Words and Lyrics: Ian Dixon Potter
Music: Neil Thompson
Director: Jack Jones
Ian Dixon Potter’s dire musical comedy Love and Hate in Stoke on Trent has been through several iterations in its brief but over-long lifespan. As a play, Hiding Heidi, it had a fringe outing in 2017. An updated version of the work renamed Little England had another fringe showing a year later. The White Bear Theatre’s newest version is proof, if proof were needed, that tarting up lazy polemic with a clutch of derivative songs rarely makes a show any less trite or one-dimensional. Perhaps the producers were hoping for third-time lucky. The rest of us can only wish for three strikes and you are out. Please, someone, give this show the decent burial it merits.
Stoke-on-Trent voted 70% leave in the EU referendum, earning itself a tabloid label as the UK’s Brexit capital. Dixon Potter offers up a simple-minded dystopian version of the town, peopled by boilerplate racists and xenophobes, whose dwindling remaining Remainers suffer under the yoke of a dictatorship led by Prime Minister Jacob Rees-Mogg. The government is rebuilding Hadrian’s wall, whether to keep the Scots out or the English in is unclear. Machine-gun toting Swat teams from the Unregistered and Illegal Aliens Enforcement Office roam the city in search of unregistered baristas.
Brexit-voting Dorothy (Kate Carthy), a kind of poor woman’s Nadine Dorries, lives with her anxious Europe-loving, but love-starved son Ralph (Matt Williams). She is recovering from a stroke and needs a live-in carer, not that this inhibits her from delivering a rousing, passionate hymn to little-England nationalism called Too Many Foreigners. Enter Heidi (Anastasia Aush), a cut-and-paste archetypal care-worker from a sort of oddly comic bohemian European country called Lichtenberg. Heidi tells us in her opening number that she adores England’s “mountains green and weeping willows” but “England just doesn’t love me”.
At the risk of heavy fines Dorothy and Ralph offer Heidi work, under the condition the paperless carer hides in the cupboard should informing neighbour Maureen (Jane Speare) or the immigration inspector (in the form of an embarrassed-looking Neil Summerville) call. Will Dorothy’s dislike of immigrants melt in the face of Heidi’s manifest European charms? Will Ralph and Heidi find love? Will the inspector call?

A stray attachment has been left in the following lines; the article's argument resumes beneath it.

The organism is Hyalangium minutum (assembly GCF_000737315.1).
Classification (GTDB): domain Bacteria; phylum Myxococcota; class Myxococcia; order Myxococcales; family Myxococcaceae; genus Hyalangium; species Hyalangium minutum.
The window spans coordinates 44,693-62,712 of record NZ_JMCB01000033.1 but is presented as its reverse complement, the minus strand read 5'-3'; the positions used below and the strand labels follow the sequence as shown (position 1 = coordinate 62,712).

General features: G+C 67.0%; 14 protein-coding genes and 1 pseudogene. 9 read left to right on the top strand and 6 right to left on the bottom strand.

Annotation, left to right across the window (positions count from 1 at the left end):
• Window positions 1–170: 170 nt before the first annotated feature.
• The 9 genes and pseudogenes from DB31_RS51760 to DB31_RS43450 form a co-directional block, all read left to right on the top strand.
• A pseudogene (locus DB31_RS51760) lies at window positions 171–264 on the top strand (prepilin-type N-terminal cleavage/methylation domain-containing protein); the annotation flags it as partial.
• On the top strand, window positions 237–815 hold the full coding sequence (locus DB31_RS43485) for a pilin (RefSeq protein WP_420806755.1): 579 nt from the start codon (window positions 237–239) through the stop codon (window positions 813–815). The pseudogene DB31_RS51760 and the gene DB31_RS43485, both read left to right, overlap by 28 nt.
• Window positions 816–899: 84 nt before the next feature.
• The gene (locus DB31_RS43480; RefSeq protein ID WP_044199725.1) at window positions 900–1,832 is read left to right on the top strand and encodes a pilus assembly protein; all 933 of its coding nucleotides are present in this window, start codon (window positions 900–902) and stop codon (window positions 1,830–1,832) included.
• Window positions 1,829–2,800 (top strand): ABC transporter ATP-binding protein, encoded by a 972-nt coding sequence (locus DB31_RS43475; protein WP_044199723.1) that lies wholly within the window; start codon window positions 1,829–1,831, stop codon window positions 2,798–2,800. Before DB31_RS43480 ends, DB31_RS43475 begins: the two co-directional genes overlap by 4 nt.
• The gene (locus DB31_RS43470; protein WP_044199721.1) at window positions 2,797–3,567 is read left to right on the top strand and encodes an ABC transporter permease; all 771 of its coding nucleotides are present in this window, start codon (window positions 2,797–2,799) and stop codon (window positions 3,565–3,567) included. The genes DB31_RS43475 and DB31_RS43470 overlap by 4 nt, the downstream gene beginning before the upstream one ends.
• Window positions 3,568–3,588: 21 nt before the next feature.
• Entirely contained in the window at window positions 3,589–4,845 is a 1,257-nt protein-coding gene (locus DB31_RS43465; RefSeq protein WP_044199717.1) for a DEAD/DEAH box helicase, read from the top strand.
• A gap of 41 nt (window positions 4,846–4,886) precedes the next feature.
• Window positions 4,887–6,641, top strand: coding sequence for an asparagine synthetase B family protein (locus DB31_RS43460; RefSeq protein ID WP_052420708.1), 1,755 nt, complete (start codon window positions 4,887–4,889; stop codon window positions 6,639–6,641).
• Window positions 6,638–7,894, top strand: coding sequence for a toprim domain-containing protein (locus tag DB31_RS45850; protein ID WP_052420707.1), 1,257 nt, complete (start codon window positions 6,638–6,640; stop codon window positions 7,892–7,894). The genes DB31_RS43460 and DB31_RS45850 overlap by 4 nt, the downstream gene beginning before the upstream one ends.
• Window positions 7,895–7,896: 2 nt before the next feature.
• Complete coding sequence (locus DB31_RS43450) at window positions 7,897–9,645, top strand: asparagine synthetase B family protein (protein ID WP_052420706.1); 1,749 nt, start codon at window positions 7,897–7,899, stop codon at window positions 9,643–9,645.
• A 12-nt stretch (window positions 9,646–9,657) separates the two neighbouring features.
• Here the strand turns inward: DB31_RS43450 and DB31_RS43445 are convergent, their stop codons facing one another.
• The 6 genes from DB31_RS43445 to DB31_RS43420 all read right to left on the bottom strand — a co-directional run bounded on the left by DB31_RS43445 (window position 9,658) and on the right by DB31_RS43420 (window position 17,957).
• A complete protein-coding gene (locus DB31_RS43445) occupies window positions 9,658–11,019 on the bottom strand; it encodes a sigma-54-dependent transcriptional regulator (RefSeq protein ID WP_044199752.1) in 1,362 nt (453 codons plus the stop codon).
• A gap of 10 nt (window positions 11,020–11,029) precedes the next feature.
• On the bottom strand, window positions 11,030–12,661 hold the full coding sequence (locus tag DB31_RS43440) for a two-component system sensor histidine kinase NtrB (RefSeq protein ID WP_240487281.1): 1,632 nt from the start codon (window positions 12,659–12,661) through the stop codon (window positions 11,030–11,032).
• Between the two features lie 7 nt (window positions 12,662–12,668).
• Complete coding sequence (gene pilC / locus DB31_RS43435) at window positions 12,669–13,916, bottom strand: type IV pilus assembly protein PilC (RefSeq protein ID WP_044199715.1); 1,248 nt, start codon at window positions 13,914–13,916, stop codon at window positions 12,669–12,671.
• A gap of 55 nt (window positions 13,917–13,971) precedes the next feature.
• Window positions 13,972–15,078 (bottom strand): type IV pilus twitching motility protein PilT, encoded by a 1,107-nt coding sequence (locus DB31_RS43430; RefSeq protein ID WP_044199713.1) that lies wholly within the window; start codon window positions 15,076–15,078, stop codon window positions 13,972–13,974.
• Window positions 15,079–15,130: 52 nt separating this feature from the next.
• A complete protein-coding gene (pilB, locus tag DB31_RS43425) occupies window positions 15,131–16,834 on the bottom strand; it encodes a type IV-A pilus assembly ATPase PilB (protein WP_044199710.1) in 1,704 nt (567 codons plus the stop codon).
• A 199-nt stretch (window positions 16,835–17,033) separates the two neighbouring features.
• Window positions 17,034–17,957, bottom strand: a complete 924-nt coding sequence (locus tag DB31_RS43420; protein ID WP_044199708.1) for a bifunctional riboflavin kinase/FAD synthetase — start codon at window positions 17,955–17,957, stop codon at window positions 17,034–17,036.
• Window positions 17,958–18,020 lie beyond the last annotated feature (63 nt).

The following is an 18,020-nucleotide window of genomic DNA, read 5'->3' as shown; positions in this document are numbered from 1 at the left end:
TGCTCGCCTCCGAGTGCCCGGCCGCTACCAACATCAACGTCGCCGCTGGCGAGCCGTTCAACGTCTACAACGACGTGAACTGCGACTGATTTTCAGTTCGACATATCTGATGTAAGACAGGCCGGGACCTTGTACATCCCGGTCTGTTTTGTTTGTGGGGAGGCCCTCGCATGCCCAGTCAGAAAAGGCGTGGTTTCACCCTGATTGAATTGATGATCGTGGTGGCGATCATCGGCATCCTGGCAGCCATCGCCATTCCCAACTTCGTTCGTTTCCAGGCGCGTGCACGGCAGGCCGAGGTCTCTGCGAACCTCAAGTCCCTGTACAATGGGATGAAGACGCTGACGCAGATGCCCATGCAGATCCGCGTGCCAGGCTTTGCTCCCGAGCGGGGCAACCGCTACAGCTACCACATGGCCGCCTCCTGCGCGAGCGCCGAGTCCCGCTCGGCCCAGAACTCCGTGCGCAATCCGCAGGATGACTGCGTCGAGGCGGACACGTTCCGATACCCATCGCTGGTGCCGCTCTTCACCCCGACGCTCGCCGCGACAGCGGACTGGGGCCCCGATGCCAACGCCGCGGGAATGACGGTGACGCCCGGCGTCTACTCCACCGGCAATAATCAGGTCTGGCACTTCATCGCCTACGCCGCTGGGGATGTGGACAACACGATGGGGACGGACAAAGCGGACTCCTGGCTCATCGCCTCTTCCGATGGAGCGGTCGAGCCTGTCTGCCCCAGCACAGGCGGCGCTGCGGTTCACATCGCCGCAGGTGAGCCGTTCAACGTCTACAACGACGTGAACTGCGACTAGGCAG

Dixon Potter does not seem to like Leavers much. His stokies exist on a continuum that runs from mere Daily Express-reading reactionaries to flatulent, lazy, goose-stepping, boozing bigots who hate Muslims almost as much as they loath gays. Without a scintilla of space for nuance or empathy even the most ardent of Remainers might be tempted to conclude, ‘give these people a break’. His token Remainer, Ralph, categorises women as either “steerage” or “blue stockings” and appears to think the only good thing about the English is that they are not Scots. At least the show’s evident (presumably spoof) disdain for its characters is even-handed.
It is hard to detect any artistic theme in Love and Hate in Stoke on Trent beyond a burning desire to relitigate conflicts from which most of the rest of the country is striving to move on. The show is too heavy-handed to work as satire and too clumsy to work as farce. Mostly it feels like watching a bad 70s sitcom, set in a GB News studio, involving a shouting match between Nigel Farage (here reimagined as Rees-Mogg’s “dago” taunting Foreign Secretary) and a marauding troop of vexed Guardian newspaper columnists.
Laughs, such as they are, come mostly from a sense of ongoing despair at unfolding events. A charitable interpretation might be Dixon Potter is making a comment on the right-wing echo-chamber he supposes drove unthinking millions to vote for Brexit. Fair enough as polemic, but the Corbynite propaganda he offers in return is barely distinguishable in its inability to acknowledge a legitimate opposing point of view. Mid-way through a show that is at least 45-minutes too long Dorothy shouts to her son, “you’re like a one-tracked record”. Right back at you, Mr Dixon-Potter.
Aush has a lovely, fresh singing voice that is mostly wasted. Williams struggles manfully with his main number, In My Head I’m European, set to a mangled synth version of Beethoven’s Ode To Joy. Summerville manages to not cringe too obviously when singing “I’m white, I’m male, I’m straight, I’m English – it doesn’t get much better than that”.
If you like, metaphorically speaking, being repeatedly hit over the head with a mallet, go see this show. Otherwise, you are better off doing the dishes.
Runs until 27 May 2023